In a move that seems to reverse progressive steps forward in the rights of the LGBT community, US Attorney General Jeff Sessions rescinded a former Obama administration decree from Dec. 2014 which stated that Title VII of the Civil Rights Act of 1964 prohibited the discrimination of transgender peoples in the workplace.
“Title VII’s prohibition on sex discrimination…does not encompass discrimination based on gender identity per se, including transgender status,” stated Sessions and his team.
The change on Title VII came after President Donald Trump signed a memo directing the Pentagon to ban transgender people from joining the United States military, a policy which will be implemented by Feb. 21, 2018. According to a 2016 RAND study, there are a current estimated 2,150-10,790 active-duty and reserve transgender troops.
Then-Attorney General Eric Holder from Obama’s administration gave guidance on the original decree saying, “Although Congress may not have had such claims in mind when it enacted Title VII (sex discrimination protections), the Supreme Court has made clear that Title VII must be interpreted according to its plain text, noting that ‘statutory prohibitions often go beyond the principal evil to cover reasonably comparable evils.'”
According to CBS News, Sessions’ policy rewrites what constitutes as employment discrimination and goes back to the ideological disagreement over whether gender should be solely determined by one’s birth certificate or if sexual discrimination includes a broader gender identity.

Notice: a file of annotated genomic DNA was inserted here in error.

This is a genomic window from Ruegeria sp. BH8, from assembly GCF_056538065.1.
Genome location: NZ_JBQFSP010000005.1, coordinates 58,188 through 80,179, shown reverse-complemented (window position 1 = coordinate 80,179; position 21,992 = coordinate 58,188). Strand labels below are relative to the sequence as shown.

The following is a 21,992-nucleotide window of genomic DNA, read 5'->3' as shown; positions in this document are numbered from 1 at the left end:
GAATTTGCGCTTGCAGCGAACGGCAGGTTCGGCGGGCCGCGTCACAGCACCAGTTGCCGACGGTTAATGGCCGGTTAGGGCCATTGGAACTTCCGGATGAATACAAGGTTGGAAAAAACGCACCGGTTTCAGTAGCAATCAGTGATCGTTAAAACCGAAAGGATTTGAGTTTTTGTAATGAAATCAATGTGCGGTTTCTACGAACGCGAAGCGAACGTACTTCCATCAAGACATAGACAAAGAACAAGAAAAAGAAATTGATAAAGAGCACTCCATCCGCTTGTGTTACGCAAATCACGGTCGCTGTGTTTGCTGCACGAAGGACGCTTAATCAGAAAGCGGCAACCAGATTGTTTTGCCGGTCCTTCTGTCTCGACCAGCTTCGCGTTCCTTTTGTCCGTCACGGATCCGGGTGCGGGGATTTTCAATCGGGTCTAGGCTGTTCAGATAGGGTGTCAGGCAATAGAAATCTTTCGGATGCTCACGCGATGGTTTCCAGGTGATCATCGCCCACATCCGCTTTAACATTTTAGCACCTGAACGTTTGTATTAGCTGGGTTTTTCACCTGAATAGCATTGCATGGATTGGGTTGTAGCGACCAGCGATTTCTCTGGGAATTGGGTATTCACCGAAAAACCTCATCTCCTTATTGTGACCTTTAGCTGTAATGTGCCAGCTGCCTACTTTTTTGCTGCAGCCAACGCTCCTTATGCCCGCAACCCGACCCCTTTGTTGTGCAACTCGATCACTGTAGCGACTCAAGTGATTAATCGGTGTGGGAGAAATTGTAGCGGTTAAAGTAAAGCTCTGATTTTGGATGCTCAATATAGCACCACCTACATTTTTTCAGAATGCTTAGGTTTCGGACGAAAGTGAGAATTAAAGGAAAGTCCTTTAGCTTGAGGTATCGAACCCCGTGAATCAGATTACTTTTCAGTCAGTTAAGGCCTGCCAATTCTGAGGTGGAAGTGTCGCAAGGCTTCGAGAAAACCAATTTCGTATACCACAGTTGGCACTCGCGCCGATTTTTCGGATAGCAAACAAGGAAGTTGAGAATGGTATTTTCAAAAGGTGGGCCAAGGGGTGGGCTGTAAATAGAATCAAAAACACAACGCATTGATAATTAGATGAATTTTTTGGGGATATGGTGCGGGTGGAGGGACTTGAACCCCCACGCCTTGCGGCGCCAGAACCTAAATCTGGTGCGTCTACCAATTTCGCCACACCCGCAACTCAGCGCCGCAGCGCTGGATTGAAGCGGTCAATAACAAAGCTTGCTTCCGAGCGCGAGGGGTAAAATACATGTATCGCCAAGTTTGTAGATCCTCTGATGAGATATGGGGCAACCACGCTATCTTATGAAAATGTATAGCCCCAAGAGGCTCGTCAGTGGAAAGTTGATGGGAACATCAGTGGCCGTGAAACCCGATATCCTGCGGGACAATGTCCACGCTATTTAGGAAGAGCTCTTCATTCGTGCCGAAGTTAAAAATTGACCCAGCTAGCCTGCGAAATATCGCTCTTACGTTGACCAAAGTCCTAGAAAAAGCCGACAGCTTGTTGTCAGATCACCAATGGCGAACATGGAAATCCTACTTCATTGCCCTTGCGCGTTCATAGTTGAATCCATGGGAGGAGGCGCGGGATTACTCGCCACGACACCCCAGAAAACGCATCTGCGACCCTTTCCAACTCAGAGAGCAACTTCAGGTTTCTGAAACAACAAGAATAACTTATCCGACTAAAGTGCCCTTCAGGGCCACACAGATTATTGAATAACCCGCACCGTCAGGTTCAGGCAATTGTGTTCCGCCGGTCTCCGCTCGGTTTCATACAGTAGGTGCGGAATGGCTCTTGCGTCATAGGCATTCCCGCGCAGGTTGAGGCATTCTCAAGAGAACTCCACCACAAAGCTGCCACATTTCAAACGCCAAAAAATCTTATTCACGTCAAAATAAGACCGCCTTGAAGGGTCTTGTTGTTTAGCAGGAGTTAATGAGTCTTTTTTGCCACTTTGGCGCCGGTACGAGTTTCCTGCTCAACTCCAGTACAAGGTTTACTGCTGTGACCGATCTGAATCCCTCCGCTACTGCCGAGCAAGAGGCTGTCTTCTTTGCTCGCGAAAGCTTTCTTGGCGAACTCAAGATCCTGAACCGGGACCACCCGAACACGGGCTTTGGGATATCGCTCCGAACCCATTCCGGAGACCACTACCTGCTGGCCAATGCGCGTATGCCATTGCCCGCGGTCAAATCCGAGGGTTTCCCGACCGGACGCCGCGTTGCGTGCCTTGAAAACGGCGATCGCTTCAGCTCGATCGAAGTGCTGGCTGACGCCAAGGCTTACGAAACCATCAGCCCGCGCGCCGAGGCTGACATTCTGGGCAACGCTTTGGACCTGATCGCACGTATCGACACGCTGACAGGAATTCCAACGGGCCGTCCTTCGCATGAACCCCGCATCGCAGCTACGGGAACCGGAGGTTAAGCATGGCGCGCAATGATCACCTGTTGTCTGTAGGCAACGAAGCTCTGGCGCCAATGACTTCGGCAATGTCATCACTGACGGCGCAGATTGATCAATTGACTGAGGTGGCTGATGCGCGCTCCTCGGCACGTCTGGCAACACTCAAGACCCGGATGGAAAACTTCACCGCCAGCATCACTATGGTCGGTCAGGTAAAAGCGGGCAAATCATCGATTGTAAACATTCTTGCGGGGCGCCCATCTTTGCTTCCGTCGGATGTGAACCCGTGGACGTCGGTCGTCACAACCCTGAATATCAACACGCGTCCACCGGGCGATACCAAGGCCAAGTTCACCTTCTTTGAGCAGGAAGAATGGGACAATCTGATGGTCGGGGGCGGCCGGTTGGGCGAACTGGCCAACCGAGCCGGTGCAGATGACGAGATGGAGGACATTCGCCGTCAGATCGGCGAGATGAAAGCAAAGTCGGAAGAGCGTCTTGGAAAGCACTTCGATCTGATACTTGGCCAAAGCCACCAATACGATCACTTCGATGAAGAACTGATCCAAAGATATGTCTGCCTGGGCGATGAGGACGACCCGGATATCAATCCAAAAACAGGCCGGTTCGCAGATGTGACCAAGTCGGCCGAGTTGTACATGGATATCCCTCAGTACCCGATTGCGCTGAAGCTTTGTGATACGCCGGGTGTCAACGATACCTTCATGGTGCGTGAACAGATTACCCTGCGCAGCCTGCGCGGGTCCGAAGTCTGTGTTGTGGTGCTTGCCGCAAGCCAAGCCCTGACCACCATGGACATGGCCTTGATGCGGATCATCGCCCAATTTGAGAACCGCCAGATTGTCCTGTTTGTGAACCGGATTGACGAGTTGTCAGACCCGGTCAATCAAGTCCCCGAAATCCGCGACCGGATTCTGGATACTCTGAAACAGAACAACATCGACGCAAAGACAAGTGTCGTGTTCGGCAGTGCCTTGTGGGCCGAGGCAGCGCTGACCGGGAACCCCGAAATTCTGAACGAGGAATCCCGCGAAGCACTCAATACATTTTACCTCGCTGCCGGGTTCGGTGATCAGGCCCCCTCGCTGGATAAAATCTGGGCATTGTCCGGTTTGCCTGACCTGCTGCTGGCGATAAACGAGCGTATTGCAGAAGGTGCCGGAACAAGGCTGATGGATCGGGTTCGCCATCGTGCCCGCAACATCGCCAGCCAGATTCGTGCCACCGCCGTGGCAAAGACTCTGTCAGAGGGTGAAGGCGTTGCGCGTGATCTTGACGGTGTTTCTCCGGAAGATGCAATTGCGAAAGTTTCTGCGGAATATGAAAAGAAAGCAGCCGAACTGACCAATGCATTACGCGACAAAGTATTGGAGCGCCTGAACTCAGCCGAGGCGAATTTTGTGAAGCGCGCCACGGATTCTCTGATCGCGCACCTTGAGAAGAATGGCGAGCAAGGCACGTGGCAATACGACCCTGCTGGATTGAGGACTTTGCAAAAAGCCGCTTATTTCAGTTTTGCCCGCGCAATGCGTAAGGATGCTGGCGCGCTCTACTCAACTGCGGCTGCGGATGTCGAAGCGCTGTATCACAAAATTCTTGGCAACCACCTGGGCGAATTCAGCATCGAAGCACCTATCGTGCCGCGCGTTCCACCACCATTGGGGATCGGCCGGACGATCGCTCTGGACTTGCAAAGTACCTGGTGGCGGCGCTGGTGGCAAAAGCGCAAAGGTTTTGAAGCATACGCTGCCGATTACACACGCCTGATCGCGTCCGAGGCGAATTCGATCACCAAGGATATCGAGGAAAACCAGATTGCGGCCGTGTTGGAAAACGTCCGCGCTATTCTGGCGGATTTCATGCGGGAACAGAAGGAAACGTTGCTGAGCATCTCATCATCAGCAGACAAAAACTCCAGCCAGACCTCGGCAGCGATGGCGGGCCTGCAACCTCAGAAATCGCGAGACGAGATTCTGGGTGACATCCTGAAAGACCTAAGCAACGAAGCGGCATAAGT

Rob Wilson, employee rights expert and President of Employco USA, gave a bit of peace of mind for those taken back by the change in protection.
“Contrary to frightening headlines on this topic, this decision by Attorney General Jeff Sessions is far from a ‘get out of jail free’ card to start discriminating against transgender employees,” said Wilson in an article with Prime Media Management. “In fact, the law is still largely on the side of transgender employees, thanks to the Equal Employment Opportunity Commission.”
The U.S. Equal Employment Opportunity Commission (EEOC) is a part of the federal government that deals with discrimination in the workplace. The EEOC holds themselves liable for “enforcing federal laws that make it illegal to discriminate against a job applicant or an employee because of the person’s race, color, religion, sex (including pregnancy, gender identity, and sexual orientation), national origin, age (40 or older), disability or genetic information,” according to the EEOC’s website.
Wilson explained that the decision by Sessions will result in the Department of Justice (DOJ) being unlikely to investigate claims of LGBT discrimination or file charges against discriminators. Employees do not necessarily need the DOJ’s help in order to win a discrimination case and no one could be sure that the DOJ would have assisted in an employee’s claim to begin with.
The Supreme Court has not openly resolved whether “sex” can mean sexual orientation or gender identity but Sessions’ policy directive is the latest in a series of steps limit the reach of civil rights laws.
“It’s striking to see the Justice Department argue again and again to take civil rights protections away from people,” said James D. Esseks, the director of the American Civil Liberties Union’s Lesbian Gay Bisexual Transgender & HIV Project. “When else have they reached out affirmatively, not because they are involved in a case, to say, ‘We think the world is a better place if civil rights laws don’t cover this community?’”